Sample sales aren’t just for the big boys

For luxury brands, sample sales have been an effective way to free themselves of excess stock. The discounts can be big – up to 90% off. And following 18 months of disrupted trade and leftover stock, small businesses are turning to sample sales, too.
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In London, fashion brand Pink City Prints partnered with a local co-working space to host a sample-sale fundraiser earlier this year. Berlin-based ceramics and homeware brand Onomao ran a three-day sale in the city, offering up to 70% off prices. In July, a group of local fashion brands in Los Angeles banded together to bring customers discounts as high as 85%.    

Why a sample sale?

For small businesses, sample sales aren’t just about shifting old or faulty stock. There’s a really valuable business case to them, says Spandana Gopal, founder of homeware brand Tiipoi. ‘Small brands just can’t afford to get rid of stuff,’ she says. ‘And there are people out there who would be interested in buying a slightly bruised product that is made with the same love and care.’ 

Spandana started hosting online sample sales after finding that she didn’t know what to do with stock that had a slight defect. ‘A lot of research and craft went into these products, but we are also operating to quite robust standards. We had to be prepared to reject items in the quality-control stage.’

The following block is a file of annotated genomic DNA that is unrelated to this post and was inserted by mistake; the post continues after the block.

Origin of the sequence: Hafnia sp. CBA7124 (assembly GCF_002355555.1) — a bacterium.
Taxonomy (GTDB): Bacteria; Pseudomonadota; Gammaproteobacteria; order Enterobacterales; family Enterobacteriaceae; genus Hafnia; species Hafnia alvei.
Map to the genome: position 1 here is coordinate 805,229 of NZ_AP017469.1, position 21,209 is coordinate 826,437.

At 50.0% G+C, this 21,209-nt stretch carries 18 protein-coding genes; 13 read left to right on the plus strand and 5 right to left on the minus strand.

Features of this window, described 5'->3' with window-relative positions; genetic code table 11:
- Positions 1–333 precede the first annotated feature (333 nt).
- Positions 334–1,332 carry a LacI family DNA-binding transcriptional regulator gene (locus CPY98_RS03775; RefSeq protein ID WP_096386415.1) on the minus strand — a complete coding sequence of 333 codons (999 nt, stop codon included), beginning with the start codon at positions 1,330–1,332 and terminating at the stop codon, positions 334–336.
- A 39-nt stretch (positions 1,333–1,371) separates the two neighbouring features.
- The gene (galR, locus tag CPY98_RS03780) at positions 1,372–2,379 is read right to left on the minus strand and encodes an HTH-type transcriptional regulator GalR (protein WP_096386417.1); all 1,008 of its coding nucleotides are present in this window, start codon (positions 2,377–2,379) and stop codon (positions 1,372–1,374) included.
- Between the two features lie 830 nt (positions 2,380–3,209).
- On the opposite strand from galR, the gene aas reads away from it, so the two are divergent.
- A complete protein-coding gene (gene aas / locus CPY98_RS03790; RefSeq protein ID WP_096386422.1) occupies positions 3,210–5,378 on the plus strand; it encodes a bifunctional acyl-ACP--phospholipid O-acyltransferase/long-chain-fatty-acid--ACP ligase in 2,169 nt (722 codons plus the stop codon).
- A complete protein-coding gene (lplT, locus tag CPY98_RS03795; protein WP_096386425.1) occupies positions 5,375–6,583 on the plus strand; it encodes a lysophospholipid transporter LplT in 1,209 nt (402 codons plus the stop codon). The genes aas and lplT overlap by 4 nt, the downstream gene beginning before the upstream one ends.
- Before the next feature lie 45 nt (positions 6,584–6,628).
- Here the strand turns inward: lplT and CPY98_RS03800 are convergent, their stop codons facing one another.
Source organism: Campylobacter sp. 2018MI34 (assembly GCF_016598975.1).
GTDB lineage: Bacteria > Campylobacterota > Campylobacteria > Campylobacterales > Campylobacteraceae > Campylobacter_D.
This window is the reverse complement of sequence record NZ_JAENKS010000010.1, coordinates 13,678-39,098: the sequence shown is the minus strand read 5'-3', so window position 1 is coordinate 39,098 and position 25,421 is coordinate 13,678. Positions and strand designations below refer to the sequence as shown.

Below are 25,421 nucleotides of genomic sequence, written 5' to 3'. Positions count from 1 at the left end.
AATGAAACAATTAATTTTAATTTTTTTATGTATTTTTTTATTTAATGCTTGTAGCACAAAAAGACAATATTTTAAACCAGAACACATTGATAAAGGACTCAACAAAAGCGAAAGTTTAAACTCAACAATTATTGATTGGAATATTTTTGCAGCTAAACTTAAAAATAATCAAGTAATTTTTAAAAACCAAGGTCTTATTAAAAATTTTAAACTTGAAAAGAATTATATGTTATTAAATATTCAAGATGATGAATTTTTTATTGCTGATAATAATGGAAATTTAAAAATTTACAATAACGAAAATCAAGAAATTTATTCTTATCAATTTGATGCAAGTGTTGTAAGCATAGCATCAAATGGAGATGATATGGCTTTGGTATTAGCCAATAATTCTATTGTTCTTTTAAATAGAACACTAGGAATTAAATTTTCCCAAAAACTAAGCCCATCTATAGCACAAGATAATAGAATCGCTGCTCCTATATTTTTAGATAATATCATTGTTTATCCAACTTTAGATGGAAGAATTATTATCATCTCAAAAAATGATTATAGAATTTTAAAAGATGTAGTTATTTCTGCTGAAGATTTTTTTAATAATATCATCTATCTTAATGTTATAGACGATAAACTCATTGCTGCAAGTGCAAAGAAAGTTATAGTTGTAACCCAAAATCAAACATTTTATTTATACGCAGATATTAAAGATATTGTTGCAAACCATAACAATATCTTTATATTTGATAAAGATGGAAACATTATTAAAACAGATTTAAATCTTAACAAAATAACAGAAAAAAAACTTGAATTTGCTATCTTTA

What to consider

Sample sales can be challenging to run well, especially when the number of people wanting the items outweighs the amount of stock that’s available. Here are some factors to consider before hosting your own. 

Customer experience. Sample sales haven’t always had the best reputation on this front – picture long wait times and customers elbowing each other out of the way for the best finds. But that doesn’t always have to be the case. Small businesses could experiment with better customer experience by, for example, limiting entry to specific time-slots or offering complementary services while people shop.

Pricing psychology. Conscious consumers will likely question why a brand is able to offer such massive discounts at a sample sale. That’s why being transparent about prices is increasingly important. Lowering prices also shouldn’t make those who’ve paid full price feel alienated, or like they’ve been cheated out of a cheaper product, Spandana adds. 

Location. Location can make or break an effective sample sale, according to B Evans, events manager at the London-based sample-sale venue The Music Room. But investing in a physical venue can be a big risk for a small business. ‘What if nobody shows up?’ Spandana asks. She prefers to run her sales online. ‘As long as you can translate that feeling of being at a yard sale – where there are only a limited number of things that are gone when they’re gone – people will engage.’

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